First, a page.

Reptiles, most of which are predators, are cold-blooded and scaly animals. Their ranks include some of the most deadly and poisonous creatures on Earth, including the saltwater crocodile and the spitting cobra.
Many of these fascinating creatures are feared by people and live in hard-to-reach areas such as swamps. Compared with birds, amphibians and mammals, there is very little data available on the distribution, population size and extinction risk of reptiles. As a result, conservationists in the past have largely helped reptiles indirectly by meeting the needs of other animals (for example, for food and habitat) that live in similar places.
Now a first of its kind global rating of more than 10,000 reptile species (about 90% of the known total), 21% have been shown to need urgent support to prevent them from becoming extinct. But since reptiles are so diverseranging from lizards and snakes to turtles and crocodiles, the threats to the survival of each species are likely equally varied.
Here are five key findings the new study revealed.
Crocodiles and turtles are among the most endangered
More than half (58%) of all crocodile species and 50% of all turtles are at risk of extinction, making them the most endangered among reptiles. This is comparable to the most endangered groups of amphibians and mammals, so reptiles do not fare any better than other animals.
The biggest threats to crocodiles and turtles are hunting and illegal wildlife trade† This trade, often to provide distant customers with pets (or luxury handbags), threatens 31% of turtles. They are also the groups of reptiles most often associated with wetlandshabitats that are under siege worldwide through the development of urban space and agricultural land, but also through climate change.
The tuatara is the sole survivor of an ancient order of reptiles called the Rhynchocephalia, which roamed the Earth along with dinosaurs about 200 million years ago.
To help you understand how isolated this species is in evolutionary terms, rodents belong to a single order that makes up 40% of mammals. Fortunately, populations of this species have stabilized, thanks in large part to the protections they have been given by law since 1895, making it a felony to kill individuals or their eggs or take them from the wild.
Tuataras, which are greenish brown and gray, measure up to 80 cm (32 in) from head to tail and have a spiny crest along their back, were once widespread in New Zealand but became extinct on the main islands about 200 years ago – the at the same time that invasive rats, brought there by European colonizers, were settling. Conservation Effortssuch as captive breeding and targeted reintroductions, have led to tuataras breeding again in the wild in New Zealand’s North Island.
interesting enoughthis species has one of the longest life spans of all reptiles (over 100 years) and a body temperature of about 10 °C (50 °F) – more than 10 °C (18 °F) lower than most reptiles.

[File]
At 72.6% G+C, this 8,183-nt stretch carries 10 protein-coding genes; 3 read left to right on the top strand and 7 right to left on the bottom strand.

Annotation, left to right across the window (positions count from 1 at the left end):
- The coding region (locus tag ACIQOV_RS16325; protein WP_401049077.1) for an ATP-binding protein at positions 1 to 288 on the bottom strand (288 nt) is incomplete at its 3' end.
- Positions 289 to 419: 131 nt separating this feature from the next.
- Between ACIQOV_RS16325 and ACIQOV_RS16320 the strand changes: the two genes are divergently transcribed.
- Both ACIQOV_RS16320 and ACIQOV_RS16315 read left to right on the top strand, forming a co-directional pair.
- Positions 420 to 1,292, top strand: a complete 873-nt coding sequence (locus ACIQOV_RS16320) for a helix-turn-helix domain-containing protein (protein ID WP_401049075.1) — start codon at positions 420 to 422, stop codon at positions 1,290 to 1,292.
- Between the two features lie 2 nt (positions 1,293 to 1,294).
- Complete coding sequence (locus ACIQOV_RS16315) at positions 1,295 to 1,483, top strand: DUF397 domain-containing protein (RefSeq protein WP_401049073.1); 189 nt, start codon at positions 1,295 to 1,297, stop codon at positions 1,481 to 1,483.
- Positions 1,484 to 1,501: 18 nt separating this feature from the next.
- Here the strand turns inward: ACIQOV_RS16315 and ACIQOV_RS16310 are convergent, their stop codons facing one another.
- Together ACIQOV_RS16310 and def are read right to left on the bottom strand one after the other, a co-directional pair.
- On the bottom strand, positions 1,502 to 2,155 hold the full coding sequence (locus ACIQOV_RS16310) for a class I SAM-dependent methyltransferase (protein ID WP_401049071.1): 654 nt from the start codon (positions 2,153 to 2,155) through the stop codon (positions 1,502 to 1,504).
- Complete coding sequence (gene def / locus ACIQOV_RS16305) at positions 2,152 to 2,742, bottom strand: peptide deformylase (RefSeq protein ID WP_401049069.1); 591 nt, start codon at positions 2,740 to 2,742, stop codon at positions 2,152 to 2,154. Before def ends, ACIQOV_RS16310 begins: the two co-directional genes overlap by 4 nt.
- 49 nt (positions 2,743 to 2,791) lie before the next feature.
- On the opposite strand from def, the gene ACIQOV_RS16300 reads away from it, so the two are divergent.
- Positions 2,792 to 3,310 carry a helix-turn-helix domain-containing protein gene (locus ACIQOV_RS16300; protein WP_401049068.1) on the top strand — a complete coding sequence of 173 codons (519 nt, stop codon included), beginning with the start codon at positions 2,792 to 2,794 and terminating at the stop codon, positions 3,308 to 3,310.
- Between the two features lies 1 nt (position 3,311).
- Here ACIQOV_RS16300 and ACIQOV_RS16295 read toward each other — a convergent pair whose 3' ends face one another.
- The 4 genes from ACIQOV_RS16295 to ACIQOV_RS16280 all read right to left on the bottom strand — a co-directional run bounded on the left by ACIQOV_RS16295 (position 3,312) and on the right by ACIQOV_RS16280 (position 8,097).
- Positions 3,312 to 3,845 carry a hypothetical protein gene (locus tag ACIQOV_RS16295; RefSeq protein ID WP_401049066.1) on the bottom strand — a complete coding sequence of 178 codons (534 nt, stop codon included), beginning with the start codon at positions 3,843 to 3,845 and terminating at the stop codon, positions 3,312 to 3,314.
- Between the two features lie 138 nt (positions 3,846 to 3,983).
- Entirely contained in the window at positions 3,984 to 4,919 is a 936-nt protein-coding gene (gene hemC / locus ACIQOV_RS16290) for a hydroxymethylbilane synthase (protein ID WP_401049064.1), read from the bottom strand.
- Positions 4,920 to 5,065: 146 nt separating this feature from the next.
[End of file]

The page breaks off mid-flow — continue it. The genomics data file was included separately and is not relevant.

Habitat destruction the biggest threat overall
Loss of residential areacaused by farmland expansion, urbanization and logging, contribute more to the extinction risk of most reptiles than any other factor. Other Major Threats include the displacement of native reptiles by invasive species and hunting. These threats are all man-made and pose a problem for all other groups of animals.
Most Threatened in the Tropics
Southeast Asia, West Africa, Madagascar and the Caribbean are: hotspots for reptiles in danger of extinction. According to the new assessment, some of these areas contain twice as many endangered reptiles as those of other animal groups.
More than half of the endangered reptile species live in woods, where habitat destruction is an imminent threat. The picture is similar for birds and mammals, so preserving forested areas for one group of species will help protect them all.
Coldblooded reptiles need to warm up in the sun to function properly. But if they are heated above their optimum temperature, their metabolism is less efficient and they have to go to the shade to cool down.
Rising global temperatures reduce the reptiles’ windows available for daily foraging activities — when it’s neither too cold nor too hot — and narrow their habitable range overall. For some reptile species, the ambient temperature affects the sex of offspring† Cooler temperatures cause many turtle eggs to develop into males, so climate change can see it male turtles are dying out†
What is good for other animals…
Where reptiles are restricted to a certain range – endemic to a single small island, for example – the species is generally so specialized that a conservation effort focused on the needs of that kind is sensible.
But in general, despite being so different, birds and mammals are good surrogates for reptile conservation. This is because the threats imposed on all animal groups are broadly similar. Conservation efforts for one species can benefit everyone.
While this new assessment sheds more light than ever before on the plight of the world’s scaly masses, it nonetheless shares universal lessons for what it takes to preserve Earth’s biodiversity: space and freedom from persecution in a stable climate.
Written by Louise Gentle, Senior Lecturer in Wildlife Conservation, Nottingham Trent University.
This article was first published in The conversation†
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